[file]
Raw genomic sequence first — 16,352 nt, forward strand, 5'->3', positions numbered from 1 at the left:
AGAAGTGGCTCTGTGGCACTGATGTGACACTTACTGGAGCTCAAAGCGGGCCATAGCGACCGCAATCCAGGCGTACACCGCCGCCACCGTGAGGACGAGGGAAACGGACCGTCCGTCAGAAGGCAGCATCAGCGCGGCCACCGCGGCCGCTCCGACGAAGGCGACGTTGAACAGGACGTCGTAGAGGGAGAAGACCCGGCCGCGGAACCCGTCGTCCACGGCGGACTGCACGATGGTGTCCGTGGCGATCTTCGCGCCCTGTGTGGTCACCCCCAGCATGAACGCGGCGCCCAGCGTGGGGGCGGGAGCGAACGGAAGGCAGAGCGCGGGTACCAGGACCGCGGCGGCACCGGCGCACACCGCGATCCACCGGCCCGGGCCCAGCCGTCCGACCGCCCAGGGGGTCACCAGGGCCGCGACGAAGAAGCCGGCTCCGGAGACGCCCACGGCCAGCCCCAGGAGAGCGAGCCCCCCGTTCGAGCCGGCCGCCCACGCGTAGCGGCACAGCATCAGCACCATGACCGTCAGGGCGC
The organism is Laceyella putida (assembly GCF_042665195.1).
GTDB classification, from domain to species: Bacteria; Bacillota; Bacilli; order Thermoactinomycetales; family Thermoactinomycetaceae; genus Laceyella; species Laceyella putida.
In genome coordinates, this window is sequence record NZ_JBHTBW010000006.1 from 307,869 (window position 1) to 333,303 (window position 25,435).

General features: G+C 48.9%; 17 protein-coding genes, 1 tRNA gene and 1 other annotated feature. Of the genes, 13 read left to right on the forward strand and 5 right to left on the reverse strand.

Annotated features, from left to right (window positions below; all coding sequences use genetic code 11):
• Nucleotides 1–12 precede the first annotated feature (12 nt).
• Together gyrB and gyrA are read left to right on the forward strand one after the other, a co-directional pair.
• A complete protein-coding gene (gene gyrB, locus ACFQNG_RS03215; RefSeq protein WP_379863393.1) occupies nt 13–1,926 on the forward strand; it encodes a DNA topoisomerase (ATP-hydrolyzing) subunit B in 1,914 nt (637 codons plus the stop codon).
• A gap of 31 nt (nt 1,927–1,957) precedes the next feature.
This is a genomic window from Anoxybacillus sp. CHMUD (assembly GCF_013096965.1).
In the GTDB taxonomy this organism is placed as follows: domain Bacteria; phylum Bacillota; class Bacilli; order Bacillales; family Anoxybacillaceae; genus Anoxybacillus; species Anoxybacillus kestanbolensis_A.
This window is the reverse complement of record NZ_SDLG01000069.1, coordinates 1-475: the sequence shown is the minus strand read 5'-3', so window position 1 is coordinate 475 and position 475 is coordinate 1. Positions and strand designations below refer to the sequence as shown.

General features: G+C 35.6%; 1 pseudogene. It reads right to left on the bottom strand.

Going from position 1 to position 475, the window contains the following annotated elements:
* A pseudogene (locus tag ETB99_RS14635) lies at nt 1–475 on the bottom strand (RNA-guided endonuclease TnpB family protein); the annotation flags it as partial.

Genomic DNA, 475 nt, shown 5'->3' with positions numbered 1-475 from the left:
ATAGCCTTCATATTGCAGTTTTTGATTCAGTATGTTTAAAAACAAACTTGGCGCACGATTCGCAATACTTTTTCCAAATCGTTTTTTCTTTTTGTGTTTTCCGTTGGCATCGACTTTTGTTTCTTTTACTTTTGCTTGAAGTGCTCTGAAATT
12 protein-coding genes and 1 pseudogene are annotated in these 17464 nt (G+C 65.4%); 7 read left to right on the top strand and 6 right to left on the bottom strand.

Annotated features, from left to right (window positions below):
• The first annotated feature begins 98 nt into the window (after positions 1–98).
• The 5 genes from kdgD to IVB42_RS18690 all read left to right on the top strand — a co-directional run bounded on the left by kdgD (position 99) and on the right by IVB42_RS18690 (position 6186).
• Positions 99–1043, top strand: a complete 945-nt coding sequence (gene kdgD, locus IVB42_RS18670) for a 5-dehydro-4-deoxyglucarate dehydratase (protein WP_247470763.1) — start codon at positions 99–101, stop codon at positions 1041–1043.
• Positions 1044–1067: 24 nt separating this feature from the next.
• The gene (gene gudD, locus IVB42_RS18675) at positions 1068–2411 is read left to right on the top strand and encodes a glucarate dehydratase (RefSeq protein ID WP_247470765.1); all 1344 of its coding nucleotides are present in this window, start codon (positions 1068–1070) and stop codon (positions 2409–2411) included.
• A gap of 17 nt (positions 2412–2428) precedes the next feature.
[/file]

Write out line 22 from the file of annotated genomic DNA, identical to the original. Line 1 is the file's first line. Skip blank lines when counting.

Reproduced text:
• The first annotated feature begins 98 nt into the window (after positions 1–98).